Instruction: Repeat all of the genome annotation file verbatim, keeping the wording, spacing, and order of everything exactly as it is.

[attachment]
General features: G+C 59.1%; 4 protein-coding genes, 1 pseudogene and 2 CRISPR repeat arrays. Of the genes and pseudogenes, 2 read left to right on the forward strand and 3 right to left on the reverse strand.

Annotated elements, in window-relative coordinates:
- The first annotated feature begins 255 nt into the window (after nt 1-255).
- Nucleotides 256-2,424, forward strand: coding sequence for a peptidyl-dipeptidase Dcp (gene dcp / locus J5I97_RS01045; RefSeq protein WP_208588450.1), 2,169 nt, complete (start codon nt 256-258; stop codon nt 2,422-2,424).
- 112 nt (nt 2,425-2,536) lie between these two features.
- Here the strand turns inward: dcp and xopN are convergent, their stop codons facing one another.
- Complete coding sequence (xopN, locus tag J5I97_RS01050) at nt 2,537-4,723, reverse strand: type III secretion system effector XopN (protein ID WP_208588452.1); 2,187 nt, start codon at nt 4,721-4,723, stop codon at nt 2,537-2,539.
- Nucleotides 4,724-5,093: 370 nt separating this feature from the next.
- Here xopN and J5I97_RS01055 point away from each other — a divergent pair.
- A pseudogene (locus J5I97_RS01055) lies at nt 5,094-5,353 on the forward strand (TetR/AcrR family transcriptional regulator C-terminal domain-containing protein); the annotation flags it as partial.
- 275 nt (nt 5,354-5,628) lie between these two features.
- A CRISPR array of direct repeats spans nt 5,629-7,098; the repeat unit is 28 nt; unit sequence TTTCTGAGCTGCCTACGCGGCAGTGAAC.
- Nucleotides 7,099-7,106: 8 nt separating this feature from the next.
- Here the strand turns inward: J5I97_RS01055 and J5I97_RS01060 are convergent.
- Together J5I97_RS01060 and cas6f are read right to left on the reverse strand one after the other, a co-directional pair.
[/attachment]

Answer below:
General features: G+C 59.1%; 4 protein-coding genes, 1 pseudogene and 2 CRISPR repeat arrays. Of the genes and pseudogenes, 2 read left to right on the forward strand and 3 right to left on the reverse strand.

Annotated elements, in window-relative coordinates:
- The first annotated feature begins 255 nt into the window (after nt 1-255).
- Nucleotides 256-2,424, forward strand: coding sequence for a peptidyl-dipeptidase Dcp (gene dcp / locus J5I97_RS01045; RefSeq protein WP_208588450.1), 2,169 nt, complete (start codon nt 256-258; stop codon nt 2,422-2,424).
- 112 nt (nt 2,425-2,536) lie between these two features.
- Here the strand turns inward: dcp and xopN are convergent, their stop codons facing one another.
- Complete coding sequence (xopN, locus tag J5I97_RS01050) at nt 2,537-4,723, reverse strand: type III secretion system effector XopN (protein ID WP_208588452.1); 2,187 nt, start codon at nt 4,721-4,723, stop codon at nt 2,537-2,539.
- Nucleotides 4,724-5,093: 370 nt separating this feature from the next.
- Here xopN and J5I97_RS01055 point away from each other — a divergent pair.
- A pseudogene (locus J5I97_RS01055) lies at nt 5,094-5,353 on the forward strand (TetR/AcrR family transcriptional regulator C-terminal domain-containing protein); the annotation flags it as partial.
- 275 nt (nt 5,354-5,628) lie between these two features.
- A CRISPR array of direct repeats spans nt 5,629-7,098; the repeat unit is 28 nt; unit sequence TTTCTGAGCTGCCTACGCGGCAGTGAAC.
- Nucleotides 7,099-7,106: 8 nt separating this feature from the next.
- Here the strand turns inward: J5I97_RS01055 and J5I97_RS01060 are convergent.
- Together J5I97_RS01060 and cas6f are read right to left on the reverse strand one after the other, a co-directional pair.